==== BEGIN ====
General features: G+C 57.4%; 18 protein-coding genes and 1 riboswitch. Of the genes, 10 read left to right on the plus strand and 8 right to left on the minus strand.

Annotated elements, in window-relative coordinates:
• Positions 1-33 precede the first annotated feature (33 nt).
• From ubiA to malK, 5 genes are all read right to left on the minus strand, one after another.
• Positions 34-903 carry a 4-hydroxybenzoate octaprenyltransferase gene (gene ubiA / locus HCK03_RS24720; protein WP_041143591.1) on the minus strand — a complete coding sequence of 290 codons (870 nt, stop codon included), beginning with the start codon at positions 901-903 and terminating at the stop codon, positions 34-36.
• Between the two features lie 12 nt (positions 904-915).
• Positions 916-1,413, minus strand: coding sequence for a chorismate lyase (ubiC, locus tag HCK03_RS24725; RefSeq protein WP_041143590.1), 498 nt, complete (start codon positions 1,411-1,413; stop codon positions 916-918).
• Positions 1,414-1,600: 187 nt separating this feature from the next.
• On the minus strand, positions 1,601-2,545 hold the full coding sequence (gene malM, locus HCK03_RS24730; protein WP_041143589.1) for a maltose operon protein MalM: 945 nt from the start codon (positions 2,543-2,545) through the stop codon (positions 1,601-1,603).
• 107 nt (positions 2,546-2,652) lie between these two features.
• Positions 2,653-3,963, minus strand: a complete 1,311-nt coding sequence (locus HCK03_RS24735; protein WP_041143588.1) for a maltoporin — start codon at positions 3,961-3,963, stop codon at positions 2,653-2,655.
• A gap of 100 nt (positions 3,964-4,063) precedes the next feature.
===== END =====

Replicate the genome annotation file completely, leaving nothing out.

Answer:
General features: G+C 57.4%; 18 protein-coding genes and 1 riboswitch. Of the genes, 10 read left to right on the plus strand and 8 right to left on the minus strand.

Annotated elements, in window-relative coordinates:
• Positions 1-33 precede the first annotated feature (33 nt).
• From ubiA to malK, 5 genes are all read right to left on the minus strand, one after another.
• Positions 34-903 carry a 4-hydroxybenzoate octaprenyltransferase gene (gene ubiA / locus HCK03_RS24720; protein WP_041143591.1) on the minus strand — a complete coding sequence of 290 codons (870 nt, stop codon included), beginning with the start codon at positions 901-903 and terminating at the stop codon, positions 34-36.
• Between the two features lie 12 nt (positions 904-915).
• Positions 916-1,413, minus strand: coding sequence for a chorismate lyase (ubiC, locus tag HCK03_RS24725; RefSeq protein WP_041143590.1), 498 nt, complete (start codon positions 1,411-1,413; stop codon positions 916-918).
• Positions 1,414-1,600: 187 nt separating this feature from the next.
• On the minus strand, positions 1,601-2,545 hold the full coding sequence (gene malM, locus HCK03_RS24730; protein WP_041143589.1) for a maltose operon protein MalM: 945 nt from the start codon (positions 2,543-2,545) through the stop codon (positions 1,601-1,603).
• 107 nt (positions 2,546-2,652) lie between these two features.
• Positions 2,653-3,963, minus strand: a complete 1,311-nt coding sequence (locus HCK03_RS24735; protein WP_041143588.1) for a maltoporin — start codon at positions 3,961-3,963, stop codon at positions 2,653-2,655.
• A gap of 100 nt (positions 3,964-4,063) precedes the next feature.